For some time now, the FDA’s Office of Prescription Drug Promotion (OPDP) has been engaged in research to assess how risk information comprehension is perceived by audiences in DTC advertisements. Recent efforts have focused on evaluating the use of animation in these ads, but earlier the agency was collecting information on the impact of distractions during the viewing of such ads. The agency has also been looking at the impact of ad exposure frequency in processing risk and benefit information.
The letters this week would appear to be a by-product of that research. While some might think that it would be logical for the agency to issue a written guidance that reflected the results of such studies and thereby better inform industry as to regulatory guardrails. In 2009, a draft guidance did lay out principles for presenting risk information in DTC ads (read “FDA Draft Guidance on Risk Communication: Reading the Tea Leaves”: http://bit.ly/pmn8603p).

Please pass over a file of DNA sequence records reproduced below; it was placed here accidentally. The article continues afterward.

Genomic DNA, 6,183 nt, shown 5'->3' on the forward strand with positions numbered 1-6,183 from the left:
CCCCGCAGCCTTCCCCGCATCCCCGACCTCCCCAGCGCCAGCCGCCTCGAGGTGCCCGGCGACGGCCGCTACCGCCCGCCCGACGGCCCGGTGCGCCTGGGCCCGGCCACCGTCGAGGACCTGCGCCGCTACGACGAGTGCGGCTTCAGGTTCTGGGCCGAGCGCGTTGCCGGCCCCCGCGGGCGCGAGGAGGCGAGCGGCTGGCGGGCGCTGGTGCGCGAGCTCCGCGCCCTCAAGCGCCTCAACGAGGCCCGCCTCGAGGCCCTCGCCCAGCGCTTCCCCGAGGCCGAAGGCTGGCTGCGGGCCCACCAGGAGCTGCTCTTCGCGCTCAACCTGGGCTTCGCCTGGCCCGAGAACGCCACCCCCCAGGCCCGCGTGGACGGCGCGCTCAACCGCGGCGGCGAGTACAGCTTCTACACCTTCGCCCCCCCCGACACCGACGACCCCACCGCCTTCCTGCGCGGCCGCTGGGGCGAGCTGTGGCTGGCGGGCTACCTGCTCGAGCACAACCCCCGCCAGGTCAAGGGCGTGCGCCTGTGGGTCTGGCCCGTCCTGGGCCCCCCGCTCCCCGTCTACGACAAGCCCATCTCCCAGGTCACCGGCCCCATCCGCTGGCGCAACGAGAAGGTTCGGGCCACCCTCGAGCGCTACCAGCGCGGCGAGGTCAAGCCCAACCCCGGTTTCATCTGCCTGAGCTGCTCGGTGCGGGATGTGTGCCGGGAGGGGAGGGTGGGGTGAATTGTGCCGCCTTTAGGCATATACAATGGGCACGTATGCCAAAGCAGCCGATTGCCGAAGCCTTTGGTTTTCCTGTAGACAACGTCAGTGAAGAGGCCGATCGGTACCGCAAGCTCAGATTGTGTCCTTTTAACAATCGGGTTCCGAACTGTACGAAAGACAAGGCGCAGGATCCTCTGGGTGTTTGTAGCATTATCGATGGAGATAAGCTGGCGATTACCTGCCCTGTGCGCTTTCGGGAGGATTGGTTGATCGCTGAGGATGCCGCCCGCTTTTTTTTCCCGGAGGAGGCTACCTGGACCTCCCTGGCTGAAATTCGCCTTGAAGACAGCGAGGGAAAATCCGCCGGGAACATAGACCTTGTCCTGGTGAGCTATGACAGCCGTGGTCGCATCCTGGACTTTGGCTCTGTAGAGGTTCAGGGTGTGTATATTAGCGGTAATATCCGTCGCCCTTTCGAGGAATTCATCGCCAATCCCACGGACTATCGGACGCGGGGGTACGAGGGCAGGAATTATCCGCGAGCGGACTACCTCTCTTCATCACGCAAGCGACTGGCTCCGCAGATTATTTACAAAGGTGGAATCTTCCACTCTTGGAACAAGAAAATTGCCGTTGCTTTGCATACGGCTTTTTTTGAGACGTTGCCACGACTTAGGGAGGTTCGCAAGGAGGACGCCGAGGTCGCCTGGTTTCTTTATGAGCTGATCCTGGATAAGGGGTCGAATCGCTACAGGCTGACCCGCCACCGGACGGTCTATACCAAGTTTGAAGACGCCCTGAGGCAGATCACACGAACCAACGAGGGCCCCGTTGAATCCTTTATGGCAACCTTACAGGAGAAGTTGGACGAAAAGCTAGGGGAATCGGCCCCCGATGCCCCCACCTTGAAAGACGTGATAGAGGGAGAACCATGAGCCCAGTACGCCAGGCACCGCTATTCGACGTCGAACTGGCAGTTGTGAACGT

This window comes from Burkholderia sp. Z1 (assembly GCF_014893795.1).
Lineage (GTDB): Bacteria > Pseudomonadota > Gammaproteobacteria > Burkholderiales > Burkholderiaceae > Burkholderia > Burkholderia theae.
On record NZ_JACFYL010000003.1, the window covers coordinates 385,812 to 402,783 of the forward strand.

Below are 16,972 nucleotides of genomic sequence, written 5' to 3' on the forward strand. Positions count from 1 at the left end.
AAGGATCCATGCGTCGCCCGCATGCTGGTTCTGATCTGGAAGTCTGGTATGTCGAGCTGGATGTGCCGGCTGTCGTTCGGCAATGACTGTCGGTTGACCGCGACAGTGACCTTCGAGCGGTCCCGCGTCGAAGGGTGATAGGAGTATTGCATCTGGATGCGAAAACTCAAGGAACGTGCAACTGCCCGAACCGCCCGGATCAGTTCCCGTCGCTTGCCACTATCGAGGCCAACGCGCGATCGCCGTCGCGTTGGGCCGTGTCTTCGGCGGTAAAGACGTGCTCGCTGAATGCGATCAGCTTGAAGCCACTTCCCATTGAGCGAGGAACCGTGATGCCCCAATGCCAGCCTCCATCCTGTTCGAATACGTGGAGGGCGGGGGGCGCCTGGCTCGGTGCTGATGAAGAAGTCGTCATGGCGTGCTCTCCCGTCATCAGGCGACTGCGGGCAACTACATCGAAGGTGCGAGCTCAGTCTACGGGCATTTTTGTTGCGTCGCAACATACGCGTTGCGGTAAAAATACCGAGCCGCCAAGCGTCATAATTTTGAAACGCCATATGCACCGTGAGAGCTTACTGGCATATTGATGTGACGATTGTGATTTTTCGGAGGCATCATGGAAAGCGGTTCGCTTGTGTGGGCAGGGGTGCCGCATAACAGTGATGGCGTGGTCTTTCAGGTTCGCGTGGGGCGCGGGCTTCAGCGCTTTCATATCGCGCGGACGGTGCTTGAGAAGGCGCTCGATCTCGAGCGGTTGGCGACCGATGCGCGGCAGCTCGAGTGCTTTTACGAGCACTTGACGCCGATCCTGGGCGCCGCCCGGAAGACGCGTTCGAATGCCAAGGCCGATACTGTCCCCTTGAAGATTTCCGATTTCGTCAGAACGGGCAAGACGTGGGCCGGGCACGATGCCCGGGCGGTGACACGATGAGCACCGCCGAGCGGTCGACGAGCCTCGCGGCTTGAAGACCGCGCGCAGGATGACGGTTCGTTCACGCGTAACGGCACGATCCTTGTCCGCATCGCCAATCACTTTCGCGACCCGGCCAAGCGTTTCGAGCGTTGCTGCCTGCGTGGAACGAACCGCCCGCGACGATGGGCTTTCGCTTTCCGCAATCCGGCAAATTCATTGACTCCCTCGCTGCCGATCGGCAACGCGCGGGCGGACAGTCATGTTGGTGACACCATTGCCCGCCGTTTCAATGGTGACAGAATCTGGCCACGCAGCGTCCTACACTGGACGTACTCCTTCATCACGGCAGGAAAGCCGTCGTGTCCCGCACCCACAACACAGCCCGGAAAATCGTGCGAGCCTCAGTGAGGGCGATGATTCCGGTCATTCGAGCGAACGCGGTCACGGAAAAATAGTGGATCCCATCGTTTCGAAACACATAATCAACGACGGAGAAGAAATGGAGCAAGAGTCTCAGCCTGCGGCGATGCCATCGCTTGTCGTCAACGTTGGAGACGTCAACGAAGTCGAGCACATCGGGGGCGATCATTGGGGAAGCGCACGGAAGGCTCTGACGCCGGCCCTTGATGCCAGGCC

According to EyeOnFDA: It would appear that OPDP is using the letters to make a point, perhaps to reflect the study in which the agency has been engaged. Both of the letters involved the same communications vehicle – DTC ads – and both cited a single violation – characterized as false or misleading risk presentation.